MILWAUKEE (AP) -- A judge has awarded a Texas man exclusive custody of his abused daughter's body, which has languished in the Milwaukee County morgue for two months amid a dispute with the girl's mother, who is implicated in her death.
Circuit Court Judge David Borowski granted Michael Krouser's request at a hearing Friday, but he criticized Krouser for being absent from his children's lives for years. The judge ordered Krouser to arrange a funeral for his 14-year-old daughter. The Milwaukee County medical examiner's office said the girl's body was released to a Milwaukee funeral home late Friday afternoon.
Amina Krouser's mother, Azlyza Ababneh, is charged with abusing and neglecting her daughter resulting in the girl's death. Ababneh is Muslim and her attorney says that for religious reasons, Ababneh objects to the father's plans to cremate Amina's body and have the ashes sent to his home in San Antonio.
Because Ababneh is not charged with homicide, she retains the right under Wisconsin law to determine how her daughter's remains should be handled.
Michael Krouser, who admitted that since his divorce from Ababneh he had paid little if any child support, asked for exclusive custody of his daughter's remains. The Milwaukee Journal Sentinel reports that although the judge called Krouser's behavior as a father "atrocious" and "despicable," he said could not allow the girl's body to remain at the morgue and eventually be turned over to the county to be buried in an unmarked grave.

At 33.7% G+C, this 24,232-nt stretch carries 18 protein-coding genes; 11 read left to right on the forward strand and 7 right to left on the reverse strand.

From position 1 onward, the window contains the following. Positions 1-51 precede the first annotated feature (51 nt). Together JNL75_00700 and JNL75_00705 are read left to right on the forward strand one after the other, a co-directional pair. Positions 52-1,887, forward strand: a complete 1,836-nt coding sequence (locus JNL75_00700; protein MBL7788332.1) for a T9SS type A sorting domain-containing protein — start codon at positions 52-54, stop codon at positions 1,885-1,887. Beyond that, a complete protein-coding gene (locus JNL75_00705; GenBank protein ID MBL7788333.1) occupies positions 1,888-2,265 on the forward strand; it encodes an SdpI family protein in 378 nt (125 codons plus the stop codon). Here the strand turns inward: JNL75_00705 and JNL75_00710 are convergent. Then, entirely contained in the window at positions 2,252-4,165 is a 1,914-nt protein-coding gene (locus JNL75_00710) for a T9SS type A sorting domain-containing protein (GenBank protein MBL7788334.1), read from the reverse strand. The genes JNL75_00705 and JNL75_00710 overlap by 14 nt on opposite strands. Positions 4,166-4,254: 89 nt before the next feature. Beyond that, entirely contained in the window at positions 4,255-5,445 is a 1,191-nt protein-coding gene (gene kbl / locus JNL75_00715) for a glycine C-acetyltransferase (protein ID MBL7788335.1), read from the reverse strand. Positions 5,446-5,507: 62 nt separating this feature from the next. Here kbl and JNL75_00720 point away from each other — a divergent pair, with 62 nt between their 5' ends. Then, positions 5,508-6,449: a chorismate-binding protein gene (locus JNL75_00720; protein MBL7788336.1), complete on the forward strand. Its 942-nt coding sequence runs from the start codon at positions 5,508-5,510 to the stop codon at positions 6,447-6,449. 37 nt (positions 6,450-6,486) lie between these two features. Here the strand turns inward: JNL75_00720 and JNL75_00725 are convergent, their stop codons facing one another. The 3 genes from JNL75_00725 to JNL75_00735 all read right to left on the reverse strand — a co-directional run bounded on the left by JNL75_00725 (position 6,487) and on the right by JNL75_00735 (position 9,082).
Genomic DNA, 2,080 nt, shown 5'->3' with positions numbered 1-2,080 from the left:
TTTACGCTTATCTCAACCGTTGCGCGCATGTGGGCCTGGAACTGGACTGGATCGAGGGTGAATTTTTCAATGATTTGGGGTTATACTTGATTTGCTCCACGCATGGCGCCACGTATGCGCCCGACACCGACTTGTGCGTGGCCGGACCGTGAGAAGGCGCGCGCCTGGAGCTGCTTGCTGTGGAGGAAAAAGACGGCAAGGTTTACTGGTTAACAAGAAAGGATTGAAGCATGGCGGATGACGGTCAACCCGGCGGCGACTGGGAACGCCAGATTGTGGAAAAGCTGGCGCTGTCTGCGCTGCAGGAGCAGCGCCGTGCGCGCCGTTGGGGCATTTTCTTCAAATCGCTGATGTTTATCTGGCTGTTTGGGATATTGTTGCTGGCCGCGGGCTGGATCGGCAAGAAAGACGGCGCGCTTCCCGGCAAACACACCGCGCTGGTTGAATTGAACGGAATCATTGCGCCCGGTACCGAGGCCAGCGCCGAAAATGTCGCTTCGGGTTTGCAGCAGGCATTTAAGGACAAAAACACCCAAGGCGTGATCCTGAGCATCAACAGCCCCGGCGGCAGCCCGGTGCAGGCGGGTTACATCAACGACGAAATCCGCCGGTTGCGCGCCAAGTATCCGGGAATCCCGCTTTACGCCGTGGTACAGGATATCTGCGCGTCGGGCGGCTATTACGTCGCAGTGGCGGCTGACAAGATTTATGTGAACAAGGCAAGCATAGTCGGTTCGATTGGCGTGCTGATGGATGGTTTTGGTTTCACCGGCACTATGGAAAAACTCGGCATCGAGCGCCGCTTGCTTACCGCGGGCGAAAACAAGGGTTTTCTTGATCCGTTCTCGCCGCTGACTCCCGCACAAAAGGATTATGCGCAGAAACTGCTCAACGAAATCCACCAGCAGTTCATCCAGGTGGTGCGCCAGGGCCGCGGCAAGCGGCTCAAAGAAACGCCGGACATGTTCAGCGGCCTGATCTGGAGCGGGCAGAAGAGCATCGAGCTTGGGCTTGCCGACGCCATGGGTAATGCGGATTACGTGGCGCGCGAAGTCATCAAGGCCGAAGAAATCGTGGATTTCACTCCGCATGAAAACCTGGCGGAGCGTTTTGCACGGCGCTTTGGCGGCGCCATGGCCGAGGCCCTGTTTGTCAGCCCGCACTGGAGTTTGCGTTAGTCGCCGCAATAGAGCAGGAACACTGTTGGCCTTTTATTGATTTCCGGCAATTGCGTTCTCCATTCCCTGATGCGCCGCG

"That would be a further indignity to this poor child," Borowski said.
According to a criminal complaint, Amina Krouser and her two siblings lived with their mother in a house that had no heat or running water. The teen became ill with cold-like symptoms Nov. 26, and Ababneh believed her daughter was being lazy and beat her with a belt and a plastic pipe, according to the criminal complaint and medical examiner's report. The girl was taken to a hospital and died Dec. 10.
In giving Krouser control of his daughter's body, Borowski did not rule whether it had to be cremated or buried. But he did order Krouser to hold a funeral for her.
"She at least deserves a decent, respectful service," Borowski said.